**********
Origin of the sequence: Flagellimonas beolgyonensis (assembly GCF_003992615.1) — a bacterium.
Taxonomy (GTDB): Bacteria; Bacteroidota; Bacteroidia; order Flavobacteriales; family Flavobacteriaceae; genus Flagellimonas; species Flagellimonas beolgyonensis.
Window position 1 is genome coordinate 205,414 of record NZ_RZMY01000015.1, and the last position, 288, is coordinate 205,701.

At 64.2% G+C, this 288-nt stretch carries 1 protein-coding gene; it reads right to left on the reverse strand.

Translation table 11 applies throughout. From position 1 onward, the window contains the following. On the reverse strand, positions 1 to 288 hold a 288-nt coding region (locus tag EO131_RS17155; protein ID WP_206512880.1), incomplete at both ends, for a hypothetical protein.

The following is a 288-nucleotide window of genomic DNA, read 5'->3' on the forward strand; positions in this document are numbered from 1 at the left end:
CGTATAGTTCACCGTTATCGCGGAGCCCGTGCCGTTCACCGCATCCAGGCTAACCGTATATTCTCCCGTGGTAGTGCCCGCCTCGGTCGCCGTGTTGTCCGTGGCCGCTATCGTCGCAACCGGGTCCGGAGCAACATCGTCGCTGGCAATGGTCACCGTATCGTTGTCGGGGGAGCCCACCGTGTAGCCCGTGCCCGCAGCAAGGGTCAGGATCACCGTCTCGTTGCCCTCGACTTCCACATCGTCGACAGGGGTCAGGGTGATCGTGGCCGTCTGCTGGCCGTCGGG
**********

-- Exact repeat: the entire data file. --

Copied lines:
Origin of the sequence: Flagellimonas beolgyonensis (assembly GCF_003992615.1) — a bacterium.
Taxonomy (GTDB): Bacteria; Bacteroidota; Bacteroidia; order Flavobacteriales; family Flavobacteriaceae; genus Flagellimonas; species Flagellimonas beolgyonensis.
Window position 1 is genome coordinate 205,414 of record NZ_RZMY01000015.1, and the last position, 288, is coordinate 205,701.

At 64.2% G+C, this 288-nt stretch carries 1 protein-coding gene; it reads right to left on the reverse strand.

Translation table 11 applies throughout. From position 1 onward, the window contains the following. On the reverse strand, positions 1 to 288 hold a 288-nt coding region (locus tag EO131_RS17155; protein ID WP_206512880.1), incomplete at both ends, for a hypothetical protein.

The following is a 288-nucleotide window of genomic DNA, read 5'->3' on the forward strand; positions in this document are numbered from 1 at the left end:
CGTATAGTTCACCGTTATCGCGGAGCCCGTGCCGTTCACCGCATCCAGGCTAACCGTATATTCTCCCGTGGTAGTGCCCGCCTCGGTCGCCGTGTTGTCCGTGGCCGCTATCGTCGCAACCGGGTCCGGAGCAACATCGTCGCTGGCAATGGTCACCGTATCGTTGTCGGGGGAGCCCACCGTGTAGCCCGTGCCCGCAGCAAGGGTCAGGATCACCGTCTCGTTGCCCTCGACTTCCACATCGTCGACAGGGGTCAGGGTGATCGTGGCCGTCTGCTGGCCGTCGGG